Top lawmaker backs KPK in police probe
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A senior lawmaker is coming out in support of the Corruption Eradication Commission (KPK) in its probe of an active-duty two-star police general in a procurement scandal.
“No one likes the KPK – but the KPK was not established to please anyone,” Deputy House Speaker Pramono Anung Wibowo said on Tuesday.
“There is no room for negotiations,” Pramono, a lawmaker from the Indonesian Democratic Party of Struggle (PDI-P) said during a media discussion at the KPK’s headquarters in Kuningan, South Jakarta.
In an apparent jibe against the National Police’s parallel investigation of the Rp 200 billion (US$21.2 million) procurement scandal at the Traffic Corps, Pramono said that the Corruption Law clearly defined when the KPK could instigate or supersede existing corruption investigations.
“All parties should respect the law”, he said.
Former KPK deputy chairman Erry Riyana Hardjapamekas, who also spoke at the discussion, encouraged the commission to press ahead.
“Let the President be busy with his own business. He won’t make any decision on this case. Just do what you can do and go ahead,” Erry said.
President Susilo Bambang Yudhoyono’s spokesman, Julian Aldrin Pasha, declined to comment when asked if the President had ordered the National Police to turn over its probe to the KPK.
“The President’s directives have been delivered to leaders of the Polri [National Police] and the KPK via Coordinating Political, Legal, and Security Affairs Minister Djoko Suyanto,” Julian said.
The police and the commission have been at loggerheads on the handling of the case, which involves kickbacks allegedly paid to former National Police Traffic Corps chief Insp. Gen. Djoko Susilo to award contracts for driving simulators.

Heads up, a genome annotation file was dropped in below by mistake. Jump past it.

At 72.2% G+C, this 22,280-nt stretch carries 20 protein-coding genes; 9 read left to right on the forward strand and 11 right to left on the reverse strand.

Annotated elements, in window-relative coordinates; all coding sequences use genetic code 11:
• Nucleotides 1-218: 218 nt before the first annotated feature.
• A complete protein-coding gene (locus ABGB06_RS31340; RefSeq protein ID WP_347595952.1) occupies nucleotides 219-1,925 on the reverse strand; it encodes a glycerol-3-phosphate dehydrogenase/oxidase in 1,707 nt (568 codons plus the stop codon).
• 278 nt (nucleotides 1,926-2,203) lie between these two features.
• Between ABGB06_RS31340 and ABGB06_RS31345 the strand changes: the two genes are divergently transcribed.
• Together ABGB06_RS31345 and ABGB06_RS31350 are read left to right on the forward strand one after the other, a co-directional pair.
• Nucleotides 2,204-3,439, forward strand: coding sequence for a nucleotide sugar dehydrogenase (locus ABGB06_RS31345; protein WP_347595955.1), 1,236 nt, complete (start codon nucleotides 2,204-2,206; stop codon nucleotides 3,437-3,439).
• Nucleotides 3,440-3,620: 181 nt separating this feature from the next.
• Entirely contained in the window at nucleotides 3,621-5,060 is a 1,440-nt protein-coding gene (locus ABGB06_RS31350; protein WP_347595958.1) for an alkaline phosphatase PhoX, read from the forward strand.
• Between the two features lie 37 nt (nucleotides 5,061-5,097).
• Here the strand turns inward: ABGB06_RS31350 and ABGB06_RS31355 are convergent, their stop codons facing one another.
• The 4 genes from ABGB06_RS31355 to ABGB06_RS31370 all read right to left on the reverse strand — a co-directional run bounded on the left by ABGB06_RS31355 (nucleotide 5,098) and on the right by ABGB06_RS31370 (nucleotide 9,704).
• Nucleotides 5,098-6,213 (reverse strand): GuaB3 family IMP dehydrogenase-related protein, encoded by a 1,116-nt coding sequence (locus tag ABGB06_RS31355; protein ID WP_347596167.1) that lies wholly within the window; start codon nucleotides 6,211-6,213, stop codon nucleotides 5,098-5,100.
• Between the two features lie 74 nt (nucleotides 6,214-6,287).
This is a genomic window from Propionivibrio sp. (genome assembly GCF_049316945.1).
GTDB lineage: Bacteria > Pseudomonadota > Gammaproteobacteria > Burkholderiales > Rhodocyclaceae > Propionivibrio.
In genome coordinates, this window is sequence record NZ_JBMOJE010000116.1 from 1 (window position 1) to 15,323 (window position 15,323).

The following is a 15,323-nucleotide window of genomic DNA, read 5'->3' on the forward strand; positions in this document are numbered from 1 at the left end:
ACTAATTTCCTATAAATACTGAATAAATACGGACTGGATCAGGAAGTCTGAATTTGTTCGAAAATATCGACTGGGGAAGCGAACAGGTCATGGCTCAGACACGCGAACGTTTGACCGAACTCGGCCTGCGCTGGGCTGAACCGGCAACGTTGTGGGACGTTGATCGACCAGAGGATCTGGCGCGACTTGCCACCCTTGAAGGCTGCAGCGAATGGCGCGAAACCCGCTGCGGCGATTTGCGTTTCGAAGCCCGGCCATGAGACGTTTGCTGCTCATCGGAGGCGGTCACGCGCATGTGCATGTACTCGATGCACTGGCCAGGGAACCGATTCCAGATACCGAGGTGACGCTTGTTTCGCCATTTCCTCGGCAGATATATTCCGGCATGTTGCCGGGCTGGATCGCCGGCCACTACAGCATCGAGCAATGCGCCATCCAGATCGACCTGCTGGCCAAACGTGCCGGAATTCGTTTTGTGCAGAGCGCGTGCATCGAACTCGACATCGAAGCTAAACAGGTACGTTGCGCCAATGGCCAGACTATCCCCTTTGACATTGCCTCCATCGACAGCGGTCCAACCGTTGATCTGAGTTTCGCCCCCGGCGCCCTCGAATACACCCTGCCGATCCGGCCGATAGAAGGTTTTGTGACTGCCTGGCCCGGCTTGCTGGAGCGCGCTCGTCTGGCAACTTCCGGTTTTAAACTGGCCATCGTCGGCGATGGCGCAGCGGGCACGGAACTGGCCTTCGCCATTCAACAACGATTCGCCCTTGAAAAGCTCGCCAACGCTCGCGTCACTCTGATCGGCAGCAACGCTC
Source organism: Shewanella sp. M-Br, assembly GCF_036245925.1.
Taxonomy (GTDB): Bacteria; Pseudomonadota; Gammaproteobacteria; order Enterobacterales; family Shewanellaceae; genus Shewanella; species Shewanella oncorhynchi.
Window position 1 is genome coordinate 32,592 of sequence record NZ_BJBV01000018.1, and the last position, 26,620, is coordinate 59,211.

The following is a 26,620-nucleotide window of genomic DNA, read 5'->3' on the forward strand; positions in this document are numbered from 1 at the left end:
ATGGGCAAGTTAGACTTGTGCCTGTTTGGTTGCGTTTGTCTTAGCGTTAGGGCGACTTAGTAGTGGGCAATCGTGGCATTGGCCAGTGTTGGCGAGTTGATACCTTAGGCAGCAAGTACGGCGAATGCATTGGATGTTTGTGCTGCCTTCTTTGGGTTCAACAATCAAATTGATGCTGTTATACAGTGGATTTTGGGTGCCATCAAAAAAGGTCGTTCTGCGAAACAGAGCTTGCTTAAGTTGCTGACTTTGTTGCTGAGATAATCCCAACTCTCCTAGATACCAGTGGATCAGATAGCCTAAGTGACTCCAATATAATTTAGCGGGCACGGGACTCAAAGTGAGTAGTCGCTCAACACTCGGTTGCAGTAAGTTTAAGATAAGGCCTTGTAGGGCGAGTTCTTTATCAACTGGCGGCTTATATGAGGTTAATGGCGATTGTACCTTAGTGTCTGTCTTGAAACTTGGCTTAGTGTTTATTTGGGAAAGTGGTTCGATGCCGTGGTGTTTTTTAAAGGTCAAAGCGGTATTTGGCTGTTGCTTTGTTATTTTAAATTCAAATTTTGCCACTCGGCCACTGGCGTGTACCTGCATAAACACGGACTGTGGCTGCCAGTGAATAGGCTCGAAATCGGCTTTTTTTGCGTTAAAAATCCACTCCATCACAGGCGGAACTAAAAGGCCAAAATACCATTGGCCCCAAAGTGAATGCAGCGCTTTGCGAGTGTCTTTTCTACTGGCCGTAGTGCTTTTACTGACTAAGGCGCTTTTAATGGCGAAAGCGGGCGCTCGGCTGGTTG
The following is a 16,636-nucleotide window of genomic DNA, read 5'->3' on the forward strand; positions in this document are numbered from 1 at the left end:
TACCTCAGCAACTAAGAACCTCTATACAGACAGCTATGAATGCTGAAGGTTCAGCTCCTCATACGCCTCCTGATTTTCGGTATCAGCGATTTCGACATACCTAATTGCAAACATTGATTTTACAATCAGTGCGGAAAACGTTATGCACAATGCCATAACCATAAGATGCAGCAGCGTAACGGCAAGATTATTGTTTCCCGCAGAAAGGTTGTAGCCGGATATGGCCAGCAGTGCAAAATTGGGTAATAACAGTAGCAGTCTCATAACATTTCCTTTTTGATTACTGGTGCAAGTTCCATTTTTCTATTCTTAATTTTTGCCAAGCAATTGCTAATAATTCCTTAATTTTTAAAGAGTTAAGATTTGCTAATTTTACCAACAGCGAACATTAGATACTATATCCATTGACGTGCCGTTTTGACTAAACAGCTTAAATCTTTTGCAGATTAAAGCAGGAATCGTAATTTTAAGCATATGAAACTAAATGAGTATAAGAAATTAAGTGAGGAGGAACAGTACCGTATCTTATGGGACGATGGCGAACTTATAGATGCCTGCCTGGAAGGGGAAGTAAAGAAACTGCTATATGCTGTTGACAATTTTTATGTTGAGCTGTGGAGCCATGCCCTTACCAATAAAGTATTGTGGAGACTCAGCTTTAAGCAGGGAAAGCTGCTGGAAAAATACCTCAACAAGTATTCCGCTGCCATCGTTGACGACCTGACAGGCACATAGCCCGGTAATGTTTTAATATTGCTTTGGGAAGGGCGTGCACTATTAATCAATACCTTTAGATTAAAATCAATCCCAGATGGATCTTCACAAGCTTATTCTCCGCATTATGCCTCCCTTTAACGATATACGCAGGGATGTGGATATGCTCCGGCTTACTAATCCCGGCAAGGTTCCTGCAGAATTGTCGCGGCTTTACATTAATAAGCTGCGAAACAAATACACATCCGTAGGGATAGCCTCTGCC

The National Police Criminal Investigations Directorate (Bakreskrim) opened its own investigation of the scandal shortly after the KPK launched its probe.
As previously reported, a police general who declined to be named said that Bakreskrim’s probe was launched so that suspects could be detained and “contained” by the National Police and not the KPK.
KPK chief Abraham Samad and National Police chief Gen. Timur Pradopo agreed to a joint investigation on Aug. 1, after the KPK’s raid on Traffic Corps headquarters ended in a standoff, with KPK investigators prevented from leaving the headquarters by police officers.
The KPK declared Djoko a suspect immediately before the raid.
The National Police later advised the Attorney General’s Office that it had launched its own investigation, naming five people as suspects and detaining four of them, including Traffic Corps deputy chief Brig. Gen. Didik Purnomo.
The police have detained three police officers as suspects at the Mobile Brigade’s detention center in West Java, while the head of the company implicated in the scandal has been held at Bakreskrim’s detention unit.
Meanwhile, KPK deputy chairman Bambang Widjojanto confirmed on Tuesday that a meeting took place between the leaders of the KPK and the National Police on Monday evening, a few hours after Timur met with several of his retired predecessors.
“Several KPK and National Police leaders have been communicating to discuss the investigation. The discussion is still ongoing,” Bambang said, declining to elaborate.
KPK investigators were still focusing on questioning witnesses, including Djoko, Bambang said.
Bambang declined to state when the KPK would detain Djoko, although the commission has asked the immigration office to impose a ban on his overseas travel.
Djoko was removed from his last assignment as the head of the Police Academy in Semarang, Central Java, last week.